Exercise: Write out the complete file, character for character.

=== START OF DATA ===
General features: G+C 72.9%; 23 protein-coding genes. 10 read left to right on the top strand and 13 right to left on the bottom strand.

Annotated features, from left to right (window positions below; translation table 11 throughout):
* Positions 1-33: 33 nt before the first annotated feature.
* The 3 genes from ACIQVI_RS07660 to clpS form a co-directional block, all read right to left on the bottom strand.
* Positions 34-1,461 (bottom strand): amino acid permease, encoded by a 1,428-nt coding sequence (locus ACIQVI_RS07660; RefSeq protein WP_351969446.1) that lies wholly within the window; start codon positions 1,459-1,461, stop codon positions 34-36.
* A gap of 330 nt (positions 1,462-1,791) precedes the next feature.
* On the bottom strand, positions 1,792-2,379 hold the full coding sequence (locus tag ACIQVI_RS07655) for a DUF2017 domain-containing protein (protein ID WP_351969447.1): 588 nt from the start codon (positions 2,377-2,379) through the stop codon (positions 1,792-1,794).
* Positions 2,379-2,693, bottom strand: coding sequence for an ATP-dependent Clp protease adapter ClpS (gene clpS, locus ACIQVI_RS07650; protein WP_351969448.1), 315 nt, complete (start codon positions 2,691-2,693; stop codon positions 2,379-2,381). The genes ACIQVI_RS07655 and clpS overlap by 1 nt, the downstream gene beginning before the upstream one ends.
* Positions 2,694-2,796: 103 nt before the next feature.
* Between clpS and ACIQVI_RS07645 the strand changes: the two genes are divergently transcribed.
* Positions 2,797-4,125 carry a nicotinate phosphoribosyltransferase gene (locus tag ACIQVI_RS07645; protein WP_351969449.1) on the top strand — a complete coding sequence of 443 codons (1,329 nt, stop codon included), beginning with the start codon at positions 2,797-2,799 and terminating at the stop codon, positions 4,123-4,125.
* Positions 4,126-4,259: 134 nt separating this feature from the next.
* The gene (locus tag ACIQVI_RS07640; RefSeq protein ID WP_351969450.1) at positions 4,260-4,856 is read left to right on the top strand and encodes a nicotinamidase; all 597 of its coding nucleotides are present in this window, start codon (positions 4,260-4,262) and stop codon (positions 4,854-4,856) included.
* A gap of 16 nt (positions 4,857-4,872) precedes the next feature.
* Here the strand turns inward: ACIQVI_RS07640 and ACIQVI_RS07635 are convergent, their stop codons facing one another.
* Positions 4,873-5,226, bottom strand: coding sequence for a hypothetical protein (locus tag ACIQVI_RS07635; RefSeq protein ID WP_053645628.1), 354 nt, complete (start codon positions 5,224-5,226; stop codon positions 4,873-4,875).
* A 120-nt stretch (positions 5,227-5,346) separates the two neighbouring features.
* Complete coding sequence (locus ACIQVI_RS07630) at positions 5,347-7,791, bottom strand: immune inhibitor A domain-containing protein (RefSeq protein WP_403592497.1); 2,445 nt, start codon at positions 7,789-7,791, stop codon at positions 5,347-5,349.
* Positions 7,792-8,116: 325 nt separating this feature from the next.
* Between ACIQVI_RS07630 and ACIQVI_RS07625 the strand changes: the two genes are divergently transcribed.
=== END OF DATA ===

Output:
General features: G+C 72.9%; 23 protein-coding genes. 10 read left to right on the top strand and 13 right to left on the bottom strand.

Annotated features, from left to right (window positions below; translation table 11 throughout):
* Positions 1-33: 33 nt before the first annotated feature.
* The 3 genes from ACIQVI_RS07660 to clpS form a co-directional block, all read right to left on the bottom strand.
* Positions 34-1,461 (bottom strand): amino acid permease, encoded by a 1,428-nt coding sequence (locus ACIQVI_RS07660; RefSeq protein WP_351969446.1) that lies wholly within the window; start codon positions 1,459-1,461, stop codon positions 34-36.
* A gap of 330 nt (positions 1,462-1,791) precedes the next feature.
* On the bottom strand, positions 1,792-2,379 hold the full coding sequence (locus tag ACIQVI_RS07655) for a DUF2017 domain-containing protein (protein ID WP_351969447.1): 588 nt from the start codon (positions 2,377-2,379) through the stop codon (positions 1,792-1,794).
* Positions 2,379-2,693, bottom strand: coding sequence for an ATP-dependent Clp protease adapter ClpS (gene clpS, locus ACIQVI_RS07650; protein WP_351969448.1), 315 nt, complete (start codon positions 2,691-2,693; stop codon positions 2,379-2,381). The genes ACIQVI_RS07655 and clpS overlap by 1 nt, the downstream gene beginning before the upstream one ends.
* Positions 2,694-2,796: 103 nt before the next feature.
* Between clpS and ACIQVI_RS07645 the strand changes: the two genes are divergently transcribed.
* Positions 2,797-4,125 carry a nicotinate phosphoribosyltransferase gene (locus tag ACIQVI_RS07645; protein WP_351969449.1) on the top strand — a complete coding sequence of 443 codons (1,329 nt, stop codon included), beginning with the start codon at positions 2,797-2,799 and terminating at the stop codon, positions 4,123-4,125.
* Positions 4,126-4,259: 134 nt separating this feature from the next.
* The gene (locus tag ACIQVI_RS07640; RefSeq protein ID WP_351969450.1) at positions 4,260-4,856 is read left to right on the top strand and encodes a nicotinamidase; all 597 of its coding nucleotides are present in this window, start codon (positions 4,260-4,262) and stop codon (positions 4,854-4,856) included.
* A gap of 16 nt (positions 4,857-4,872) precedes the next feature.
* Here the strand turns inward: ACIQVI_RS07640 and ACIQVI_RS07635 are convergent, their stop codons facing one another.
* Positions 4,873-5,226, bottom strand: coding sequence for a hypothetical protein (locus tag ACIQVI_RS07635; RefSeq protein ID WP_053645628.1), 354 nt, complete (start codon positions 5,224-5,226; stop codon positions 4,873-4,875).
* A 120-nt stretch (positions 5,227-5,346) separates the two neighbouring features.
* Complete coding sequence (locus ACIQVI_RS07630) at positions 5,347-7,791, bottom strand: immune inhibitor A domain-containing protein (RefSeq protein WP_403592497.1); 2,445 nt, start codon at positions 7,789-7,791, stop codon at positions 5,347-5,349.
* Positions 7,792-8,116: 325 nt separating this feature from the next.
* Between ACIQVI_RS07630 and ACIQVI_RS07625 the strand changes: the two genes are divergently transcribed.